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THE GARDEN.

A SENSITIVE plant in a garden grew,
And the young winds fed it with silver dew,
And it open'd its fan-like leaves to the light,
And closed them beneath the kisses of night.

And the Spring arose on the garden fair,
And the Spirit of Love fell everywhere ;
And each flower and herb on Earth's dark breast
Rose from the dreams of its wintry rest.

The snowdrop, and then the violet,
Arose from the ground with warm rain wet,
And their breath was mix'd with fresh odour, sent
From the turf, like the voice and the instrument.

Then the pied wind-flowers and the tulip tall,
And narcissi, the fairest among them all,
Who gaze on their eyes in the stream's recess,
Till they die of their own dear loveliness ;

And the Naiad-like lily of the vale,
Whom youth makes so fair and passion so pale,
That the light of its tremulous bell is seen
Through their pavilions of tender green;

HOW SLEEP THE BRAVE.

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And the hyacinth, purple, and white, and blue,
Which flung from its bells a sweet peal anew,
Of music so delicate, soft, and intense,
It was felt like an odour within the sense ;

And the jessamine faint, and the sweet tuberose,
The sweetest flower for scent that blows;
And all rare blossoms from every clime
Grew in that garden in perfect prime.

SHELLEY.

HOW SLEEP THE BRAVE.

How sleep the brave who sink to rest
By all their country's wishes bless'd !
When Spring, with dewy fingers cold,
Returns to deck their hallow'd mould,
She there shall dress a sweeter sod
Than Fancy's feet have ever trod.

By fairy hands their knell is rung;
By forms unseen their dirge is sung ;
There Honour comes, a pilgrim gray,
To bless the turf that wraps their clay ;
And Freedom shall awhile repair,
To dwell a weeping hermit there.

COLLINS.

INSECTS.

OBSERVE the insect race, ordain'd to keep
The lazy Sabbath of a half-year's sleep.
Entomb'd beneath the filmy web they lie,
And wait the influence of a kinder sky.
When vernal sunbeams pierce their dark retreat,
The heaving tomb distends with vital heat;
The full-form'd brood, impatient of their cell,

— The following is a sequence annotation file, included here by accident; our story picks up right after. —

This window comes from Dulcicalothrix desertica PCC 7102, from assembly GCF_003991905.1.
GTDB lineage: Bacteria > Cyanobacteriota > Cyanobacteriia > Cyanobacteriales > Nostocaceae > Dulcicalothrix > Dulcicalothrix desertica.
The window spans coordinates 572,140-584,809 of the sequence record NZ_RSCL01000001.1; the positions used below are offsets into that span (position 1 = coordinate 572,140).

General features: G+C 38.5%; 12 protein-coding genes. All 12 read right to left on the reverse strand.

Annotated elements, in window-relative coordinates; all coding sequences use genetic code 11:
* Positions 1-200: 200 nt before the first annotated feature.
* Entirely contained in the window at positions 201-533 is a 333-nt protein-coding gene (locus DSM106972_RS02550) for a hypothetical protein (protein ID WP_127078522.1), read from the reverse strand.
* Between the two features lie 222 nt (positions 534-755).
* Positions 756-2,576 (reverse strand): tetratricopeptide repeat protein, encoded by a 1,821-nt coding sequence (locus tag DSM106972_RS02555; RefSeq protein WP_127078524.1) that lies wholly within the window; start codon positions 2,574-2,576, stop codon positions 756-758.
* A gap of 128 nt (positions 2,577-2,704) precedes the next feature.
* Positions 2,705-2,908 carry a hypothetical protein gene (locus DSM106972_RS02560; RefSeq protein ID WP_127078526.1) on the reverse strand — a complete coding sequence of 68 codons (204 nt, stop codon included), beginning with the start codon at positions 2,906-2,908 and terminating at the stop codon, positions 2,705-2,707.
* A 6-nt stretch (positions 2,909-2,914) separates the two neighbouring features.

Start from their trance, and burst their silken shell.
Trembling awhile they stand, and scarcely dare
To launch at once upon the untried air.
At length assured, they catch the favouring gale,
And leave their sordid spoils, and high in ether sail.

Lo! the bright train their radiant wings unfold, With silver fringed, and freckled o'er with gold. On the gay bosom of some fragrant flower, They, idly fluttering, live their little hour; Their life all pleasure, and their task all play, All spring their age, and sunshine all their day. Not so the child of sorrow, wretched man: His course with toil concludes, with pain began, That his high destiny he might discern, And in misfortune's school this lesson learnPleasure's the portion of the inferior kind, But glory, virtue, Heaven for man design’d.

INSECTS.

What atom forms of insect life appear ! And who can follow Nature's pencil here? Their wings with azure, green, and purple gloss’d, Studded with colour'd eyes, with gems emboss'd, Inlaid with pearl, and mark’d with various stains Of lively crimson, through their dusky veins. Some shoot like living stars athwart the night, And scatter from their wings a vivid light, To guide the Indian to his tawny loves, As through the woods with cautious step he moves. See the proud giant of the beetle race, What shining arms his polish'd limbs enchase ! Like some stern warrior, formidably bright, His steely sides reflect a gleaming light; On his large forehead spreading horns he wears, And high in air the branching antlers bears ; O'er many an inch extends his wide domain, And his rich treasury swells with hoarded grain.

BARBAULD. THE REAPER AND THE FLOWERS.

THERE is a reaper, whose name is Death,

And, with his sickle keen,
He reaps the bearded grain at a breath,

And the flowers that grow between.

“ Shall I have nought that is fair ?” saith he;

“Have nought but the bearded grain ? Though the breath of these flowers is sweet to me,

I will give them all back again.”

He gazed at the flowers with tearful eyes,

He kiss'd their drooping leaves; It was for the Lord of Paradise

He bound them in his sheaves.

“My lord has need of these flowerets gay,"

The reaper said, and smiled ; “ Dear tokens of the earth are they,

Where He was once a child.

“ They shall all bloom in fields of light,

Transplanted by my care,
And saints, upon their garments white,

These sacred blossoms wear.”

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